#001: 10 Ways to Generate More Blog Traffic [Podcast]

Welcome to my new podcast, This Is Your Life. Like my blog, it is dedicated to the theme of intentional leadership. My goal is to help you live with more passion, work with greater focus, and lead with extraordinary influence.

This Is Your Life, Episode 001 Art

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I plan to talk about the same topics I discuss here on my blog, namely:

  • Leadership: the keys to leading yourself and others.
  • Productivity: the strategies and tools to get more done in less time.
  • Social media: the technology to leverage your leadership and influence people you will never meet.
  • Publishing: the rapidly-changing world of content creation and distribution.
  • Miscellany: anything I want to talk about that is not covered in the categories above!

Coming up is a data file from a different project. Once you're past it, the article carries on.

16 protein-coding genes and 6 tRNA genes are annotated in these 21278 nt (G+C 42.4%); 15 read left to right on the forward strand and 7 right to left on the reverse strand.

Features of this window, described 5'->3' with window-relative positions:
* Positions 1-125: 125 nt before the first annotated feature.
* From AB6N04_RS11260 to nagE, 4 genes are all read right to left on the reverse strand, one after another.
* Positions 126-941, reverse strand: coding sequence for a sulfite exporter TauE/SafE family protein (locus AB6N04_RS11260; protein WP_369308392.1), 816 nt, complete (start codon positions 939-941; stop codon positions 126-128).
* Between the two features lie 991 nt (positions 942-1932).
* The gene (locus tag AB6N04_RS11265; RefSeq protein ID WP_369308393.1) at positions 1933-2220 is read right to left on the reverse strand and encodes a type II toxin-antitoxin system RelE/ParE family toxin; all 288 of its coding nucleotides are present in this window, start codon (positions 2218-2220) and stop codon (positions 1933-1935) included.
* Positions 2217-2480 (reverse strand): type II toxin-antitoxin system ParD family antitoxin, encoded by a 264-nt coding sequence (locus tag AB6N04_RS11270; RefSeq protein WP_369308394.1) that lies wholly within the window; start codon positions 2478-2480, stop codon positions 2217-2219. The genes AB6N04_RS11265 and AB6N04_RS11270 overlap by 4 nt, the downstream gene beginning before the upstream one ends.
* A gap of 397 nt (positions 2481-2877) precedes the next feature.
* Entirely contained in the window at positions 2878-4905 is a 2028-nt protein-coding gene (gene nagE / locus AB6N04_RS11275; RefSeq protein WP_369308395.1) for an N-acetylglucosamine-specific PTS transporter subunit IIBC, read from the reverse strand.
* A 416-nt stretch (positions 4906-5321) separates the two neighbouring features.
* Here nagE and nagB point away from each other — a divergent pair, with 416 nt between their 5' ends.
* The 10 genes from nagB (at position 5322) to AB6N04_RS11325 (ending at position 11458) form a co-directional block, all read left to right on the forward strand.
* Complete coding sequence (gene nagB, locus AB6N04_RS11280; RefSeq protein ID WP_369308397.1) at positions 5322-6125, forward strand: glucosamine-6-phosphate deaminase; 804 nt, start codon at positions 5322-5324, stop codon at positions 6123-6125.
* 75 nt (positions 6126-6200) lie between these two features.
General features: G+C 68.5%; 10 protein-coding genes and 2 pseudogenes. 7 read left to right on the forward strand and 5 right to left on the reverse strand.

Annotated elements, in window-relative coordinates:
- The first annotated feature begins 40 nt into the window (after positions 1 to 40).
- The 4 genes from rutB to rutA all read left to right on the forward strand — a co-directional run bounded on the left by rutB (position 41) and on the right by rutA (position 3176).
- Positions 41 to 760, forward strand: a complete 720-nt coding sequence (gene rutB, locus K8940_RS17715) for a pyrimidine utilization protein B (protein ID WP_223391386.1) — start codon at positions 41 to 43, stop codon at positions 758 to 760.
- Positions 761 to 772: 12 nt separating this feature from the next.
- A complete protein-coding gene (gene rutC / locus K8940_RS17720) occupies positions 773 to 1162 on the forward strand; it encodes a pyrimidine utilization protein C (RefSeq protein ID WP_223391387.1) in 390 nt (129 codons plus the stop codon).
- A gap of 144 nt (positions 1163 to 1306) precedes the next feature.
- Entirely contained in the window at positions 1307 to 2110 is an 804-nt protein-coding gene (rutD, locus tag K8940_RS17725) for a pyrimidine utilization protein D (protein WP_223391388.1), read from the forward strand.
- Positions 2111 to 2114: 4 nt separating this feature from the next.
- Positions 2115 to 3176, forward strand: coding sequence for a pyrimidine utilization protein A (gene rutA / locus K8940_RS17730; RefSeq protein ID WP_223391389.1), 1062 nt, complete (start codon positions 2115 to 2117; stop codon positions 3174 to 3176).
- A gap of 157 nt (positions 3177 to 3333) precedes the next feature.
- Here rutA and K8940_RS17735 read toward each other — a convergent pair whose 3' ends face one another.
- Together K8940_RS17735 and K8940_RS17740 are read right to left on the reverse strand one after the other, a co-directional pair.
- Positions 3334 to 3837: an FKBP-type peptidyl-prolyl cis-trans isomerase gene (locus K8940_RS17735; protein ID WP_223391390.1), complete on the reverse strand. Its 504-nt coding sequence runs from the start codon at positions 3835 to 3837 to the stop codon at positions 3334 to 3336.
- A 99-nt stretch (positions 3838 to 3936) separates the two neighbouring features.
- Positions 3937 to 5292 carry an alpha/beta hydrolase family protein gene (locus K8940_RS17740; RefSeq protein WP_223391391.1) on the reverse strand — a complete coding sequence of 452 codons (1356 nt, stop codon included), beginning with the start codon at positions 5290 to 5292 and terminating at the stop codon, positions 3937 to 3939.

This will be a weekly podcast. I plan to post new episodes each Tuesday. You will be able to listen to them here on my blog, as well as review the “show notes.” However, if you want to make sure you catch every episode, I encourage you to subscribe via iTunes.

By the way, if you want to make it easy to download and manage podcasts on your iPhone, download Downcast. It is $1.99 but way easier to use than iTunes. For starters, you don’t have to hook your iPhone up to your computer and sync. You can download podcasts directly to your iPhone. I use it daily.

In this first episode, I discuss how to generate more traffic for you blog. These are the same basic techniques I used to increase my traffic every year since I started blogging. For example, in 2010 I had almost 2 million unique visitors. Last year, I had slightly more than 5 million. That’s a 156% increase.

Based on my experience, you can dramatically increase your blog traffic by following these ten strategies.